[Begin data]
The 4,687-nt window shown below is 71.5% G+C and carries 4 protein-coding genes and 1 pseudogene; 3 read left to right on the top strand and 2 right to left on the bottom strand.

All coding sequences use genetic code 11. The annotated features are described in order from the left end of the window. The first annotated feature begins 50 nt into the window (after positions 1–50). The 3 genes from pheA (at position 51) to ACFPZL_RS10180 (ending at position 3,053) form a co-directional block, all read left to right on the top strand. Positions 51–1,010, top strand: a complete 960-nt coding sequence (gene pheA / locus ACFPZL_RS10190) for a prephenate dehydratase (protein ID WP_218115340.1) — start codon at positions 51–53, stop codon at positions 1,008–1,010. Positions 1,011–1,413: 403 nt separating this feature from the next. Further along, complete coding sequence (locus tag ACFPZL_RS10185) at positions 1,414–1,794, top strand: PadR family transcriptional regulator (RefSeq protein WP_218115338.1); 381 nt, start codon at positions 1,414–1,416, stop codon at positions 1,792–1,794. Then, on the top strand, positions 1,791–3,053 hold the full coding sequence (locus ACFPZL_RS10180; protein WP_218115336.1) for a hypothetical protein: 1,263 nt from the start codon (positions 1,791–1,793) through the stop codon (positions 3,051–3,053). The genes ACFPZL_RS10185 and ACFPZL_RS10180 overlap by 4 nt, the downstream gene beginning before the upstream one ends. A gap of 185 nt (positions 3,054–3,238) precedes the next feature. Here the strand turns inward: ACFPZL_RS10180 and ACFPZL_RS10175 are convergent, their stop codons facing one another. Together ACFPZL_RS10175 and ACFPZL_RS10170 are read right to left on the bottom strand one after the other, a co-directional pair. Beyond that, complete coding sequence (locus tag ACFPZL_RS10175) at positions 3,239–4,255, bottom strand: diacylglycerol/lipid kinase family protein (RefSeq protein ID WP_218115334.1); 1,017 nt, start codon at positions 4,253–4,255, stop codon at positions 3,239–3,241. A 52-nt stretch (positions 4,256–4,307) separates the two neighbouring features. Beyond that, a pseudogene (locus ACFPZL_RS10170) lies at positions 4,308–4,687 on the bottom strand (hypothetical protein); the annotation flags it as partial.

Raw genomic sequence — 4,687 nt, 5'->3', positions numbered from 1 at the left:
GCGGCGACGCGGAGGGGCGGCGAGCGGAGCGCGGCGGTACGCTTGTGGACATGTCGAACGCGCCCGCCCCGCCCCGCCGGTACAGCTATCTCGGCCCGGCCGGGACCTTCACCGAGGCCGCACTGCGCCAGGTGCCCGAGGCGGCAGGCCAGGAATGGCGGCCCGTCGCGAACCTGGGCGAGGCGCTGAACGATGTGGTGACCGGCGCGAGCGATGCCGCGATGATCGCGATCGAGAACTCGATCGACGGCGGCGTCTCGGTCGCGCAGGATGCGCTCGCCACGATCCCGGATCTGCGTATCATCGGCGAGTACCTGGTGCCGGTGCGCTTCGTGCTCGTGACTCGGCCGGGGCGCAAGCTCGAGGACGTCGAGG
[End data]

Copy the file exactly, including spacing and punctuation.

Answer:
The 4,687-nt window shown below is 71.5% G+C and carries 4 protein-coding genes and 1 pseudogene; 3 read left to right on the top strand and 2 right to left on the bottom strand.

All coding sequences use genetic code 11. The annotated features are described in order from the left end of the window. The first annotated feature begins 50 nt into the window (after positions 1–50). The 3 genes from pheA (at position 51) to ACFPZL_RS10180 (ending at position 3,053) form a co-directional block, all read left to right on the top strand. Positions 51–1,010, top strand: a complete 960-nt coding sequence (gene pheA / locus ACFPZL_RS10190) for a prephenate dehydratase (protein ID WP_218115340.1) — start codon at positions 51–53, stop codon at positions 1,008–1,010. Positions 1,011–1,413: 403 nt separating this feature from the next. Further along, complete coding sequence (locus tag ACFPZL_RS10185) at positions 1,414–1,794, top strand: PadR family transcriptional regulator (RefSeq protein WP_218115338.1); 381 nt, start codon at positions 1,414–1,416, stop codon at positions 1,792–1,794. Then, on the top strand, positions 1,791–3,053 hold the full coding sequence (locus ACFPZL_RS10180; protein WP_218115336.1) for a hypothetical protein: 1,263 nt from the start codon (positions 1,791–1,793) through the stop codon (positions 3,051–3,053). The genes ACFPZL_RS10185 and ACFPZL_RS10180 overlap by 4 nt, the downstream gene beginning before the upstream one ends. A gap of 185 nt (positions 3,054–3,238) precedes the next feature. Here the strand turns inward: ACFPZL_RS10180 and ACFPZL_RS10175 are convergent, their stop codons facing one another. Together ACFPZL_RS10175 and ACFPZL_RS10170 are read right to left on the bottom strand one after the other, a co-directional pair. Beyond that, complete coding sequence (locus tag ACFPZL_RS10175) at positions 3,239–4,255, bottom strand: diacylglycerol/lipid kinase family protein (RefSeq protein ID WP_218115334.1); 1,017 nt, start codon at positions 4,253–4,255, stop codon at positions 3,239–3,241. A 52-nt stretch (positions 4,256–4,307) separates the two neighbouring features. Beyond that, a pseudogene (locus ACFPZL_RS10170) lies at positions 4,308–4,687 on the bottom strand (hypothetical protein); the annotation flags it as partial.

Raw genomic sequence — 4,687 nt, 5'->3', positions numbered from 1 at the left:
GCGGCGACGCGGAGGGGCGGCGAGCGGAGCGCGGCGGTACGCTTGTGGACATGTCGAACGCGCCCGCCCCGCCCCGCCGGTACAGCTATCTCGGCCCGGCCGGGACCTTCACCGAGGCCGCACTGCGCCAGGTGCCCGAGGCGGCAGGCCAGGAATGGCGGCCCGTCGCGAACCTGGGCGAGGCGCTGAACGATGTGGTGACCGGCGCGAGCGATGCCGCGATGATCGCGATCGAGAACTCGATCGACGGCGGCGTCTCGGTCGCGCAGGATGCGCTCGCCACGATCCCGGATCTGCGTATCATCGGCGAGTACCTGGTGCCGGTGCGCTTCGTGCTCGTGACTCGGCCGGGGCGCAAGCTCGAGGACGTCGAGG